After finishing tidying up the tools, we gather all the volunteers and ask 5 participants of their impressions. A common answer is that they get attached with the black pine and are looking forward to seeing their growth. It may not be scientific, but we believe that the love of the more than 10,000 people who get involved with the project helped in the steady growth of the black pines. One volunteer commented that she maybe weak, but not helpless, and that her contribution can not be done by machines. One person can do little work in one day, yet the power of 10,000 people is a great force.

Meanwhile, one volunteer who happened to be a staff of IBEX Airlines (aircraft expert) based at Sendai Airport mentioned about the anti-fog effect of coastal forest. He clearly understood the significance of growing black pines and its impact to his work, so he is committed to continue volunteering.

It might take time before the coastal forest fully function as a green infrastructure and will impact the life of the local people. We intend to continue nurturing our black pines with the help of our volunteers and expert forest workers. We would like to solicit for your continued and warm support.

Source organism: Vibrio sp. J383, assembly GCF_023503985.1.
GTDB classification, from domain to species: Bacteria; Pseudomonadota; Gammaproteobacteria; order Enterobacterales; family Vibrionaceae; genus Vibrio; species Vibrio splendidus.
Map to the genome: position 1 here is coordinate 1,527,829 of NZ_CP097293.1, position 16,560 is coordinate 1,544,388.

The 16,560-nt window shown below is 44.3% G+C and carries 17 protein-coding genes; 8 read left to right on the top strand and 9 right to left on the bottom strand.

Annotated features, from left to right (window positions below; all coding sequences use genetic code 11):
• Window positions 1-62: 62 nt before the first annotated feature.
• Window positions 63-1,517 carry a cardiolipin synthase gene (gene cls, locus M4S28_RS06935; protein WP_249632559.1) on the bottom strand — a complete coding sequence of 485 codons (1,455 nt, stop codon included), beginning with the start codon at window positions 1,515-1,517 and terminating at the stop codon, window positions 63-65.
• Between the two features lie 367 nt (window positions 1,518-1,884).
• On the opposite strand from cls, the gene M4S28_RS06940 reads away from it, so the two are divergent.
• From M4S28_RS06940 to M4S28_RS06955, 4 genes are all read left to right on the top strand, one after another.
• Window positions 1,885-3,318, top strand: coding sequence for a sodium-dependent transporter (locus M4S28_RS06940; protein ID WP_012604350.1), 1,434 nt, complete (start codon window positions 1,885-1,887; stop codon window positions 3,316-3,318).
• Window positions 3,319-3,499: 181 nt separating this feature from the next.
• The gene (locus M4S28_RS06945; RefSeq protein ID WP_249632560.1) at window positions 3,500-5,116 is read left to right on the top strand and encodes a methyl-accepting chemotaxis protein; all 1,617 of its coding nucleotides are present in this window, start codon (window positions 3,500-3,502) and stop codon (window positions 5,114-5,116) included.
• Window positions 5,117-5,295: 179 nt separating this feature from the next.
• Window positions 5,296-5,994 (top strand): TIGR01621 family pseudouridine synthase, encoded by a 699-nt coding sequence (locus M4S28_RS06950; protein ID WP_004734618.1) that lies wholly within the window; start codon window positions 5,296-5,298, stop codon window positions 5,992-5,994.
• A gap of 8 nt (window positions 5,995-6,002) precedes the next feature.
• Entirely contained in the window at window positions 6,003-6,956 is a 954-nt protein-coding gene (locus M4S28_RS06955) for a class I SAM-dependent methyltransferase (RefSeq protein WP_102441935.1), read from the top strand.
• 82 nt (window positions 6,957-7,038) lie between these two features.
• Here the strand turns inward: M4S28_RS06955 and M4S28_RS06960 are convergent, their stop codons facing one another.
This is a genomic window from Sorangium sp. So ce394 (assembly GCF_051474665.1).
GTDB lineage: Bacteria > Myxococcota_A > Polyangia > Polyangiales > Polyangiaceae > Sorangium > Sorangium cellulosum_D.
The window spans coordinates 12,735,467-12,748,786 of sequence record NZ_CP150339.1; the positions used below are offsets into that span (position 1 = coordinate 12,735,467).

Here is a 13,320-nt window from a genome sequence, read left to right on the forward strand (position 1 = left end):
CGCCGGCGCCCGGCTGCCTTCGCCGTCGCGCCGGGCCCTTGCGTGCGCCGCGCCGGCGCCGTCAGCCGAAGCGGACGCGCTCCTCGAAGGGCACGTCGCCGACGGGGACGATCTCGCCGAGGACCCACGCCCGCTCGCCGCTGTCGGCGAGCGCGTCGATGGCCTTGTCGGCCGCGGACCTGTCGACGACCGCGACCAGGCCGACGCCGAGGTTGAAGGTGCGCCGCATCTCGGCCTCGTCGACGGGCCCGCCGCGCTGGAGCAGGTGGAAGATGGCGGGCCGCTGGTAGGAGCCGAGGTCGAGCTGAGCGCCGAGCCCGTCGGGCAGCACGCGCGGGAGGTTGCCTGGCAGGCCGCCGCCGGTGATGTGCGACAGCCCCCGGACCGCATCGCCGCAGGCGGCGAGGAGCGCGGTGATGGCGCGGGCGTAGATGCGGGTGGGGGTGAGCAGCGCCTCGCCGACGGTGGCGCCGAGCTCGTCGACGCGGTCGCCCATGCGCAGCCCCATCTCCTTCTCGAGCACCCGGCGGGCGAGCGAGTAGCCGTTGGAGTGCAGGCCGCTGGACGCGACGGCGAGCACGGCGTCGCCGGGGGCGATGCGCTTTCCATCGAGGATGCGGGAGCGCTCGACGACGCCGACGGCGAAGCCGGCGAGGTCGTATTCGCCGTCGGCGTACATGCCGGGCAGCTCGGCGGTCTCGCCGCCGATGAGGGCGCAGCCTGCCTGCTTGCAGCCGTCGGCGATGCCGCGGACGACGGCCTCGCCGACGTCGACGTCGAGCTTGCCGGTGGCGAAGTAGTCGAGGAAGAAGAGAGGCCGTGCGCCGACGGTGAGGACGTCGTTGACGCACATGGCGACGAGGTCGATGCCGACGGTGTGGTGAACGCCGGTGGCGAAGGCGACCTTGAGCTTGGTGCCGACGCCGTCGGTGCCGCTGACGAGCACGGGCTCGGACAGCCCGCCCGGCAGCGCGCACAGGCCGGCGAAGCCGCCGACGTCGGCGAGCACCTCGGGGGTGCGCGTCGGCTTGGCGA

Briefing prior to the actual site maintenance.
Briefing prior to the actual site maintenance.
Project site`s aerial view with the volunteers.
Project site`s aerial view with the volunteers.
Volunteers while sharing their impressions.
Volunteers while sharing their impressions.
Aug 21, 2019

To our project supporters in Abra, Philippines

Post-harvesting of corn.
Post-harvesting of corn.

On behalf of the beneficiaries, we would like to convey our deepest gratitude to the Global Giving donors for your generosity, and to Global Giving Field Traveller Grace for visiting and monitoring our project areas.

Located in the low-lying areas close to the Abra river of Barangay Lagben and Barangay Dalnatan Sitio Pudaw Dolores, Abra, our marginalized beneficiaries are prone to flooding. Often affected by disasters and the low prices of produce imposed by the middlemen/buyers, according to our beneficiaries, crop production is like gambling as income is not stable.